Interviewed by John and Irene Jenkins
Betty worked at Austers because she was married on D-day and her husband, Martin, could not get a job in London. They moved to Rearsby for a while. Her mother-in-law bought 7 cottages so Betty and her husband could have one of them. She thought it was the back of beyond and felt very isolated as she had lived in London and been in the WRAF.
When her daughter, Pat, was 5 she decided she would like to get a job, and Alf Harman gave her an interview. Alf Harman made the interview fun and he gave her a job in the Spares and Service Department. Eric Hall and Ambrose Hitchman were there. It was a lovely department to work in. Betty worked in a shed as there was no room in the department. She worked with Joyce Stanton who still keeps in touch with her. She worked until 3 pm every day. Betty was asked if she would take the job as Secretary to the Managing Director when her daughter was a bit older, so she gave it a try and worked for Frank Bates.
Betty did not like Frank Bates. He was a very difficult man to work for. The tea used to be brought down by a lady from the canteen and every day the telephone would ring near to Ronald Porteous, and Betty would have to go and take dictation. She got fed up with this and told him she would go in for dictation when she had drunk her tea. Someone put her up to this, and she rose to the challenge. He was OK after that. Then he started putting silly things in his out tray, pens, paper clips, rubbish, then one day he put an empty wallet in the tray and a writing pad, some envelopes and a folded handkerchief. Betty did not take them and he called her in and asked her why she hadn't actioned them. So Betty took them and put them in the filing cabinet and that was the end of that. Betty got fed up with him as he called her in for dictation, and then called managers in to give them a dressing down in front of her. One time she went to get up, he asked her 'where was she going?', and she told him it wasn't her place to stay. He told her to stay until he told her to go, so she went out and didn't stay. Betty then decided she was going to leave. When asked why she went out, she told him she didn't like it as he was telling the managers off. Frank was astonished when she told him she was leaving and couldn't believe she would leave him. She ultimately stayed and was OK after that.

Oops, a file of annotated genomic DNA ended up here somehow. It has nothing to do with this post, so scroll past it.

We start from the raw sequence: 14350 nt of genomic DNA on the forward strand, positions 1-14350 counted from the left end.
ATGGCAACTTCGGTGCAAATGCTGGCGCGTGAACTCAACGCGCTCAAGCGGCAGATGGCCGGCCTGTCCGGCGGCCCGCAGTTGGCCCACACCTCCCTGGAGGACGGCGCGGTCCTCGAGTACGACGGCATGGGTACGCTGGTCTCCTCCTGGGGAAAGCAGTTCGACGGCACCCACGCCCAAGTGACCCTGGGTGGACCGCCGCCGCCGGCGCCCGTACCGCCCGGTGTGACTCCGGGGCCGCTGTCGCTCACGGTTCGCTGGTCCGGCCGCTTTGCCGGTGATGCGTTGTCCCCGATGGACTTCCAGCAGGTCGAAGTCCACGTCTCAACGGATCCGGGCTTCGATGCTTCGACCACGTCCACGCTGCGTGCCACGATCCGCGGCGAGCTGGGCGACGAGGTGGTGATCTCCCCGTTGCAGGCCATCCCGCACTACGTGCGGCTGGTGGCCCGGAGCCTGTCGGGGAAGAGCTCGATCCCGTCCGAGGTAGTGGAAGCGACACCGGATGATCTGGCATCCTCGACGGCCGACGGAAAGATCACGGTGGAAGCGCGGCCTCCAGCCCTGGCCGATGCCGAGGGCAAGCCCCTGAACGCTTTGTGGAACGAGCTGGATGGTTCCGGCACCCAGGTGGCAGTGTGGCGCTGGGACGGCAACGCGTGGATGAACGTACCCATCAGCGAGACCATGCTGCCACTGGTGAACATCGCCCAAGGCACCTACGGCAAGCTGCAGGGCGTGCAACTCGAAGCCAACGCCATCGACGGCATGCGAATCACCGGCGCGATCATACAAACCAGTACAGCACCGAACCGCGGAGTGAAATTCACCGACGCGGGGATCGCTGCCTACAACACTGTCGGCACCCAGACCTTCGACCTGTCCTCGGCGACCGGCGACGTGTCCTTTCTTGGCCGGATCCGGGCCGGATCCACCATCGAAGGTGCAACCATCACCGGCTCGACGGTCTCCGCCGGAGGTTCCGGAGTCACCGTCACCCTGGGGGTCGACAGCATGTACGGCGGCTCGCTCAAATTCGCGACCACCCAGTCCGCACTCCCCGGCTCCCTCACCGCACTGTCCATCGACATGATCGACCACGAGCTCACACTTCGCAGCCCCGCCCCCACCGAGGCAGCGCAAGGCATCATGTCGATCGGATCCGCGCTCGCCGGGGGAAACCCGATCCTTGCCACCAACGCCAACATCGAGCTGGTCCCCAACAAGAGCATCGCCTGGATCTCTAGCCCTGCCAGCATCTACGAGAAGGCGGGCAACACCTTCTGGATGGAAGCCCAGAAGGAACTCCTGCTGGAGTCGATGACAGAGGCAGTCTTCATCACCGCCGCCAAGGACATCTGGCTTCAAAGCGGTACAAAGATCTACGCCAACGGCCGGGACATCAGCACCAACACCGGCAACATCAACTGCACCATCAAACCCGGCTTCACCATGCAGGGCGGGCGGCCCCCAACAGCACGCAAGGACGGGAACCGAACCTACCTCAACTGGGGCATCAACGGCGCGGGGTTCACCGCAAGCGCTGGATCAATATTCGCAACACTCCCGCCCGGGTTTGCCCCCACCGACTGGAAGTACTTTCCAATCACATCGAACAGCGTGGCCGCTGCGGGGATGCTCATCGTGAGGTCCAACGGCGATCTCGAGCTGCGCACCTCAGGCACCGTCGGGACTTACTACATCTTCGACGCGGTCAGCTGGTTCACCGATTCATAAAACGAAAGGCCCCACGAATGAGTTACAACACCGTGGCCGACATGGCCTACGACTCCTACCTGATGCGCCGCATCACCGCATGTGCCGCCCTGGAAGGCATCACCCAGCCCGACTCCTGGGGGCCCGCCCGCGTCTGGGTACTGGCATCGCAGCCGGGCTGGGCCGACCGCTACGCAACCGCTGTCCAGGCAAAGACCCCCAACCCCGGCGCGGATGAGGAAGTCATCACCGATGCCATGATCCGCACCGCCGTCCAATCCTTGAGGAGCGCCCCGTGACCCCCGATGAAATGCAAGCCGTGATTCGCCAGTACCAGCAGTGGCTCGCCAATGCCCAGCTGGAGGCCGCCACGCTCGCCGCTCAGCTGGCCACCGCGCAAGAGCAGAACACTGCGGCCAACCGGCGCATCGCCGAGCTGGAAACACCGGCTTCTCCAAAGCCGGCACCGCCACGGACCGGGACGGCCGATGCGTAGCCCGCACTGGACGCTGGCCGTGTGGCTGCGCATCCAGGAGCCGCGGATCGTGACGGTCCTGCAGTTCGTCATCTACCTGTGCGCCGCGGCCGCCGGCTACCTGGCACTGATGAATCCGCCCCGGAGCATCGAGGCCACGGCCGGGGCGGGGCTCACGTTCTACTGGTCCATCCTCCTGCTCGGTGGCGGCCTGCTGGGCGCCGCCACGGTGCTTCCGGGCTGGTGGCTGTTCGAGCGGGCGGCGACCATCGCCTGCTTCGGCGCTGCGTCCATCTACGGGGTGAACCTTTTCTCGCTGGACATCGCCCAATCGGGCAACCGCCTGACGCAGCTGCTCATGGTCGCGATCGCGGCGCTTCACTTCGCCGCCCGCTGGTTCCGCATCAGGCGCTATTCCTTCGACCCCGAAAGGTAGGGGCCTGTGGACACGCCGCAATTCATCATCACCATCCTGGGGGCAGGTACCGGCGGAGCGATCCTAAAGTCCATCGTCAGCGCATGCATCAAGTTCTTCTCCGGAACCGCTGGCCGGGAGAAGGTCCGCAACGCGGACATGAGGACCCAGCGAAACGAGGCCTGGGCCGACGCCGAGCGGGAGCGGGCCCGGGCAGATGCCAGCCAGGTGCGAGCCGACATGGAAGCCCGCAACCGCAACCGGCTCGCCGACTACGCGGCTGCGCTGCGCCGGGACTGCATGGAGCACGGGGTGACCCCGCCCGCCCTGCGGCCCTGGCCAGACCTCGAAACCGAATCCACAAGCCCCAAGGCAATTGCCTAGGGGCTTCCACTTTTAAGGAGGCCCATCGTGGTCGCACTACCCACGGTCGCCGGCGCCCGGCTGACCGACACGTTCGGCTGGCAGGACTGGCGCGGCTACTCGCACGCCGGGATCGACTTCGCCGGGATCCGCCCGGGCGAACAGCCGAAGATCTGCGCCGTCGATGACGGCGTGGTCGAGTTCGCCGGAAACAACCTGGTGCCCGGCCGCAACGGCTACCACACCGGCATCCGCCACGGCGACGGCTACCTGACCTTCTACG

After that, she worked with Ambrose and then worked for Fred Law and six others. She worked for Alf Harman for a time and thought he was a nice man. She met a lot of interesting people, including Jimmy Edwards as he had his own Auster. with the registration G-AMMS. She also met Douglas Bader several times. Hughie Green came up once a long time ago. The Ruler of The Sudan came to the factory but caused a problem as he wanted a red mat to go to the Gents toilet to say his prayers. Nothing could be found but Alfie had the Financial Times, so he went to the Gents, knelt down and said his prayers. Betty remembered Ronald Porteous and loved to hear him sing as they used to have big parties in the experimental hanger. Everyone went to the parties and they were great fun. She remembered Wally Warpole Elsie Palmer his girlfriend they were a good pair.
Tom Simmons and Jerry Garner, together with Ronnie Garner. Tom Simmons had the red telephone so he would answer the call if there was a warning. Tom was one of Mr Pickett's men.
Several Frenchmen came over in four Austers, landed very quickly and spent a penny on the tarmac in full view of everyone! In the early 1950's there was a flying club at Austers. Betty belonged to the Club and still has her blue badge. Betty had her first flight in a Glider as the Leicestershire Gliding Club used to meet at Austers. She was fascinated with the glider and enjoyed it immensely. Betty frequently flew in the Austers with Ranald Porteous and did looping the loop in the clouds with him. Ranald was a good pilot.
Betty liked the Air Shows that Auster had at Rearsby. Ivor Vaughan owned the land and had 7 Rolls Royce’s, he went for everything in a big way. Betty liked Ivor. He swore like a trouper but was straight talking and liked it if you talked straight to him.
Betty also went to the Farnborough office where the air crash investigations took place. She found that very interesting.
Betty flew in the 206 aircraft and had a photograph taken for a publicity magazine. She flew down to Shoreham with Trevor Howard and took some notes for a meeting.
Betty stayed in touch with Peter Maysfield, and he wrote a letter when he retired. Margaret Lawrence was his secretary.
Betty stayed on even after she should have retired. When she left in 1970 they had a big party for her. Betty finally retired in 1980 after working for the automotive side of the business for 10 years. She said that she loved working there, she would have done anything for the company and she loved her job. It was a lot of fun and there were a lot of characters working for Austers. Martin, Betty's husband, worked at Austers and he also enjoyed his work.